Deny has forged a career in art that encompasses a passionate and sincere aesthetic. She pursues harmony, technical excellence, and classical beauty in all its forms.
Raised in Sydney and Canberra in the quiet suburbs of 1960’s Australia, Deny spent her young adult life travelling and living in Europe and America for many years, painting on the streets of Paris and New Orleans, where she gained her lifelong love of portraiture. She then returned to Australia in the late 1970’s and spent the next thirty years building a family home and a career on the South Coast of New South Wales. Here she found the time and space to expand her practice in portraiture and gained much recognition for the skill and dedication she applied to classical technique, which at the time was not highly regarded in the mainstream art world.
A change of scene to Hobart in 2013 saw the establishment of the first iteration of the New School of Classical Painting, as Deny responded to the conversations she had about the shortcomings of training in classical and foundational techniques in fine arts training.
The New School of Classical Painting is the culmination of a lifetime spent observing, learning and striving for a kind of quiet eloquence rarely seen in the modern art world.
The School represents Deny’s heartfelt desire to share her hard-earned skills and pass on what she has learned to new artists from all walks of life.
'A Difference of Opinion', oil by Deny Christian
Deny Christian was born in Sydney’s North shore in 1950 to a family who were, in retrospect, rather bewildered by this girl with a precocious ability to draw from her early years.
Post war Australia was for many families a cultural desert. We were influence by American television. Art was nowhere for most people—Galleries were unimportant and unvisited by many of us. So Deny began her own hunt for it—in books of the Masters’ works, mainly European. High school was a great learning curve with an excellent and talented Art teacher.
After gaining her Nursing degree Deny went touring and living in Europe and America for the next 3 years, absorbing and observing the treasures on each street corner, she also developed a deep love of Architecture and Archaeology. The latter while living in the Greek Isles, visiting Minoan and Classical sites, digs and museums.
Life with an American husband took her to New Orleans, where pastels and paper were experimented with, working 8 hours a day on Jackson Square with street portraiture. A new career had begun, and Deny watched and learnt from the older artists.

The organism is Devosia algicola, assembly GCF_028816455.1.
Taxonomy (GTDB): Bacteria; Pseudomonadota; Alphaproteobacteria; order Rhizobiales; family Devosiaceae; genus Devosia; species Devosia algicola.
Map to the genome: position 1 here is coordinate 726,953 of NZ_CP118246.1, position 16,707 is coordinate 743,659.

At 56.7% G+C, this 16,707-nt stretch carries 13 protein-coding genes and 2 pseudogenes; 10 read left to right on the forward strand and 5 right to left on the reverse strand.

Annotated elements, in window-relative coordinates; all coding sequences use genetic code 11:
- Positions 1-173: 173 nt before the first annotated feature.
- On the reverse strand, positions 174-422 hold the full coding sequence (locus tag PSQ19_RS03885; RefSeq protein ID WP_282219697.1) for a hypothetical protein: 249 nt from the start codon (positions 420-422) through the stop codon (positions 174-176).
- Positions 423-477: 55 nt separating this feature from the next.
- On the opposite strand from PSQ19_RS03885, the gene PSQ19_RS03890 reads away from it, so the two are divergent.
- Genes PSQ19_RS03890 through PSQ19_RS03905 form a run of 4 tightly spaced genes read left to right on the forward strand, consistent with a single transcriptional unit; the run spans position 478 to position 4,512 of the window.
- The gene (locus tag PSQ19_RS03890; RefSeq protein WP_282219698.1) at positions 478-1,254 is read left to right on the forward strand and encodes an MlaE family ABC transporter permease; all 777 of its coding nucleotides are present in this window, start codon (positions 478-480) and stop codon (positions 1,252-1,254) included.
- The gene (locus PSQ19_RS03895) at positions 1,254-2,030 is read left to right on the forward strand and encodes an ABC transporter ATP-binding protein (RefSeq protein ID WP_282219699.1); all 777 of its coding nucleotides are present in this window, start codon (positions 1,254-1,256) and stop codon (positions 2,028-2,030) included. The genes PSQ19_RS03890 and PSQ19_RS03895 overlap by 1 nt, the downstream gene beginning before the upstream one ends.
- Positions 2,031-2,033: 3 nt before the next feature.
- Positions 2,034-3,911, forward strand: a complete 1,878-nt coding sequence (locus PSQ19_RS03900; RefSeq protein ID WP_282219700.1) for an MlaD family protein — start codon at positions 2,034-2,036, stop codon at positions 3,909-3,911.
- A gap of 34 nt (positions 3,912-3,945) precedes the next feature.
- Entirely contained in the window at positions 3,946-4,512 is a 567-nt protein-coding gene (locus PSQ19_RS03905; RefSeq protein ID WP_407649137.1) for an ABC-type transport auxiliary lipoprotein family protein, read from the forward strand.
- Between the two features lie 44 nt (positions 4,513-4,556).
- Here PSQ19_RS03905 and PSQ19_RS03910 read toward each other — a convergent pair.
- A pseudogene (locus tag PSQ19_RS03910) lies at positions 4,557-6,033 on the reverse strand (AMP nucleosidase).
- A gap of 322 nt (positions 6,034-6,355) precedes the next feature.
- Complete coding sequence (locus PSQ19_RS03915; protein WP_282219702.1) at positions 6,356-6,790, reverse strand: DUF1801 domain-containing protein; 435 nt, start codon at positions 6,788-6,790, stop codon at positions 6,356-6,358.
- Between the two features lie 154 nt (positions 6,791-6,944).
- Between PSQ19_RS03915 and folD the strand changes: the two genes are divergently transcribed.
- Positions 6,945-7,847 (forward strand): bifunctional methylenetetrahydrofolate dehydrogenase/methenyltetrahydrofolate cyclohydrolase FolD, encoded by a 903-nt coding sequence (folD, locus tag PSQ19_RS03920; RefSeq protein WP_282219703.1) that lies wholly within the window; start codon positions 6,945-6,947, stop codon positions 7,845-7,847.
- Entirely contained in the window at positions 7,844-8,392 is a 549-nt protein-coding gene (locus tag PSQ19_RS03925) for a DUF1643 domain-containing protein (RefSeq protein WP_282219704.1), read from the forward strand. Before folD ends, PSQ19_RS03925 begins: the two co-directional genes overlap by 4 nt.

Paris was next on her street portraiture plan, so she spent some time painting portraits in the Montmartre streets and drawing at the Louvre.
A return to Sydney was inevitable, and Deny set up an inner City studio and home from where she now worked in oils on portrait commissions from life and exhibited widely at various galleries She was twice hung in the Portia Geach Portrait Prize, and by 1999 her portrait of Garry McDonald had won the Packers Prize at the Archibald (Prize) Her Portrait of Dr Robyn Williams was exhibited at the NPG, and the Australian Museum.
Singer Sargent and Tom Roberts, Hugh Ramsay and Velasquez were her master teachers in the 1990’s. And by this time one could really find great quality in the prints of art books, whereby the close ups gave up their secrets of technique if one had the insight. And our AGNSW had and still has an exceptional 3 galleries of European Painting and Australian Impressionism. And there Deny often visited to study and sketch in the Gallery, including a one off comprehensive Retrospective exhibition of Hugh Ramsay which she found instructive.
In 1981 Deny bought a property on the NSW South coast, from where she continued and expanded her oeuvre of commissioned portraits over the next 30 years. Sitters were happy to travel to have their painting done from life. And Still life became important, with more freedom for personal expression. She held an annual show of classical Still life in the village Gallery and won the Inaugural David Berry Portrait prize.
Commissioned Portraiture is very controlling. Eventually it wears out its fascination. But Character portraiture—now that’s different, with the joy of full freedom of expressing the human condition.
The occasional foray into teaching at Berry brought into focus for Deny the broad range of painting knowledge she had acquired over 40 years of work. And how much aspiring painters wanted her insights as they could not find Classical teaching, Atelier teaching. There are very few such Schools in Australia.
A move to Hobart led to the creation of The New School of Classical Painting. A studio space was found in North Hobart, with 35 students, a huge challenge which led to finding a larger studio for the enthusiastic classes within 6 months. At the end of this 3 year sojourn Deny held an exquisite solo show of 12 still life works at Runnymede National Trust Mansion, and was commissioned by Tasmanian Parliament to paint the official Premier’s portrait of The Hon. Lara Giddings. MP.
Ms Christian now lives in Daylesford and continues to teach Atelier and exhibit. Her first exhibition with VAS is in the Cato Gallery and is in two parts. Character portraiture and Classic Still life works.
'Portrait of Garry McDonald' by Deny Christian
This Portrait won the 1999 Packing Room Prize for the Archibald
'Persimmons', oil by Deny Christian
'Portrait of Jill Forster', oil by Deny Christian
'Apples', oil by Deny Christian
'In Ma Ma's Dress', oil by Deny Christian
'Mt Wellington from the Reservoir', oil by Deny Christian
We would like to pay our respects to the traditional owners of the land on which our building stands, their leaders, past, present and emerging.